One of the biggest mistakes employment law
yer Christine O’Donoghue, from Miller Thomson, sees is employers using (or misusing) performance improvement plans for just cause termination.
“Any just cause firing that doesn’t include conduct such as theft or serious fraud is risky. It’s known as capital punishment in the employment law
context,” O’Donoghue said.
Sometimes employers will know they want to fire an employee, but will not have sufficient cause. Instead of terminating without cause – an overall cheaper approach, according to O’Donoghue – some employers will choose to put a performance improvement plan in place. When an employee does not improve they then terminate based on the results of that program.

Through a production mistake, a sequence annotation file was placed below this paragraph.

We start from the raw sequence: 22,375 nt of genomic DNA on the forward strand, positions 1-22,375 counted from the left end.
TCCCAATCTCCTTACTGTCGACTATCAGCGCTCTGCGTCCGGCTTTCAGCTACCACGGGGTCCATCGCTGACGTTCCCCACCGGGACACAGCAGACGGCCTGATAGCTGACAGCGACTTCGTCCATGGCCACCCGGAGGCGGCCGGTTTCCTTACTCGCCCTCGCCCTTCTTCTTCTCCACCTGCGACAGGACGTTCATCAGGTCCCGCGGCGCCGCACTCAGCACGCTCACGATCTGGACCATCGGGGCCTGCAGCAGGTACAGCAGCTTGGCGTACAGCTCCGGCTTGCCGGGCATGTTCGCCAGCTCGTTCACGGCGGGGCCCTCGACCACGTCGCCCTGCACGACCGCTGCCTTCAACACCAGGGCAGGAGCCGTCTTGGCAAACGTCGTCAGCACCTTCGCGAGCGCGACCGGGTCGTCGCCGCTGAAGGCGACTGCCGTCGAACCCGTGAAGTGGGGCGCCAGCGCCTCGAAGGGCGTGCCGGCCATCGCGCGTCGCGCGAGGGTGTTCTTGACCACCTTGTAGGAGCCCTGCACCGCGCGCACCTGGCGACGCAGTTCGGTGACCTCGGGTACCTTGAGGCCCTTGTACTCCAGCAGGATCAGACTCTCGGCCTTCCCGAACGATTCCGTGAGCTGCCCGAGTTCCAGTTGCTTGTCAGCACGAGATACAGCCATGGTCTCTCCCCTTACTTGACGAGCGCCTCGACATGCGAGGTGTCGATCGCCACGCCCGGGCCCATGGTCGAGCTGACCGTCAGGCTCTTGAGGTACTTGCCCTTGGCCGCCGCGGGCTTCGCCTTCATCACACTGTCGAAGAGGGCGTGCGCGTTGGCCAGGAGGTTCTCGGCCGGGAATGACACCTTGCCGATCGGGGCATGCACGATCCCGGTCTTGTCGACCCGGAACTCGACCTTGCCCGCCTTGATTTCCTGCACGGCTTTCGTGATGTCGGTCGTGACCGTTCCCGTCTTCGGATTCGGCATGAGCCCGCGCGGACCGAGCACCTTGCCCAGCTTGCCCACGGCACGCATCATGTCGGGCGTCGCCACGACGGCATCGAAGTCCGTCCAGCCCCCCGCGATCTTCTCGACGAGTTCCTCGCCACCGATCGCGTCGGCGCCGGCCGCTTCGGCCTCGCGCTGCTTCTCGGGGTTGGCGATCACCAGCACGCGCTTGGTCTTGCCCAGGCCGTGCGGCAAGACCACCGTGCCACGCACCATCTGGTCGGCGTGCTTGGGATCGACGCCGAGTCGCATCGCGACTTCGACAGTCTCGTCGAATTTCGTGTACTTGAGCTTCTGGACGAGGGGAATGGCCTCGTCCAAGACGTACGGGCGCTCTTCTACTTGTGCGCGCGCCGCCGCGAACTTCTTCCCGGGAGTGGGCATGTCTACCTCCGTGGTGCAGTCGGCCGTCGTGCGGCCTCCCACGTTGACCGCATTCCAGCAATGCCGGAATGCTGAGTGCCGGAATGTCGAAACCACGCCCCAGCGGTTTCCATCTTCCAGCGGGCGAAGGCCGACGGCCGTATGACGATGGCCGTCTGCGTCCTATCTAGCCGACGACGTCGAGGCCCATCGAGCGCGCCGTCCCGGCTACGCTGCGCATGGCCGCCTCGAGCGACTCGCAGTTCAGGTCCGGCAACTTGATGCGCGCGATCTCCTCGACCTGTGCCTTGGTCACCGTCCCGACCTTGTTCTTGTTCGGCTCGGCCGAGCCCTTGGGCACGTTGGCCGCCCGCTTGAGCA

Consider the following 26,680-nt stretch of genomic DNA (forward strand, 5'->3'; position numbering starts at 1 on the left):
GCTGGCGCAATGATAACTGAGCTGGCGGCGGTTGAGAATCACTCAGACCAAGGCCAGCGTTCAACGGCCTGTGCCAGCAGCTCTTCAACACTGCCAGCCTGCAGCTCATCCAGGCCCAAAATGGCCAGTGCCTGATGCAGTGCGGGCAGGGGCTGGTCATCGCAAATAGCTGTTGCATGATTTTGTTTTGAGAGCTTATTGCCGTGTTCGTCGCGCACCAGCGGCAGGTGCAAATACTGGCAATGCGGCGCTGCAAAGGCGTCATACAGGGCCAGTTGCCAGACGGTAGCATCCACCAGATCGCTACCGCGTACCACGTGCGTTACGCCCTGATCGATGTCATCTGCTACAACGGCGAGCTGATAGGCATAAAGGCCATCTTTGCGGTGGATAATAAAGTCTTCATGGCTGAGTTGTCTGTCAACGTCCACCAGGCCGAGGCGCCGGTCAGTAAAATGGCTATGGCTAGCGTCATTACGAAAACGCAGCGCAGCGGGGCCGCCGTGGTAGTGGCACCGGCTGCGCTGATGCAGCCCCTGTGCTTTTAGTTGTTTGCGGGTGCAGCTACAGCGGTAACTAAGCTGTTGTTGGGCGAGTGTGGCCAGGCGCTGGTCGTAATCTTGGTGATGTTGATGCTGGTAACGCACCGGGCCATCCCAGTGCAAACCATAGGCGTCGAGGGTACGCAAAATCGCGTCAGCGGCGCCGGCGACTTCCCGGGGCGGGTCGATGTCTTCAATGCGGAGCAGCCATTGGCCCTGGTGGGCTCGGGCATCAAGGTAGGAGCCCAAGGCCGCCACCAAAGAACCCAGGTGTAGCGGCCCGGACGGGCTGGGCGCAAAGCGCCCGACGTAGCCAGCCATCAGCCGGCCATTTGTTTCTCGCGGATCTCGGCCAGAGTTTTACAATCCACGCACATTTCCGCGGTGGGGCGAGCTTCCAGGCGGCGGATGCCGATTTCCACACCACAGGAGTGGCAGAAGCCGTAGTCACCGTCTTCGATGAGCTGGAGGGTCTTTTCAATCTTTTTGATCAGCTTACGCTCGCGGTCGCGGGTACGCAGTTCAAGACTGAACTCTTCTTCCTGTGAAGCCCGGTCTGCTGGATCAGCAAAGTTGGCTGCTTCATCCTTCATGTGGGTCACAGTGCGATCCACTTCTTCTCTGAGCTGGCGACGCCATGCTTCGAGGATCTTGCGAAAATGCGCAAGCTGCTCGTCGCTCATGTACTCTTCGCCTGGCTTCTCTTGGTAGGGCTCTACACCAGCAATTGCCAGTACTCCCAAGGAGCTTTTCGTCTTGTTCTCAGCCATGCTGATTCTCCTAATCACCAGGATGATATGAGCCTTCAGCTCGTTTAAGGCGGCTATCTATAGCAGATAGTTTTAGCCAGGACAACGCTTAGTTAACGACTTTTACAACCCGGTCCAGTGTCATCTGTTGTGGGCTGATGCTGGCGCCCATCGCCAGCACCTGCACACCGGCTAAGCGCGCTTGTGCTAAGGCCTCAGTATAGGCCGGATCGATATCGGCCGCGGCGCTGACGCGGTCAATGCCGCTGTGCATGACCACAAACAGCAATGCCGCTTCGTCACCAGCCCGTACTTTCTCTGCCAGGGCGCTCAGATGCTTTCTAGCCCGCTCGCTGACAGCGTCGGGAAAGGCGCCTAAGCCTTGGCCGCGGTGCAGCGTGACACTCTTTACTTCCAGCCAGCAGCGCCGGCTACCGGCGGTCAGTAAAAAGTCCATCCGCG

However, if an employer does not use an improvement plan in good faith, a board or court could see it as a malicious step to get rid of an employee, resulting in an expensive payout. What’s more, a court will rarely accept incompetence as the only reason for a termination so it is not usually worth going down that path.
“At the outset of embarking on any performance improvement plan, ask yourself whether you think the relationship is salvageable,” O’Donoghue said. “You want to ask yourself is it sustainable.”
If you truly do not believe the employee will improve, skip the plan and terminate without cause. It’s a simpler process and likely to be less expensive in the long term.
Next week on HRM: O’Donoghue discusses without cause best practices, including meeting statutory requirements.
As wrongful dismissal settlements increase in damages and publicity, it is vital that HR get the details of any termination right. So what are the biggest mistakes HR is making, and how can you avoid them?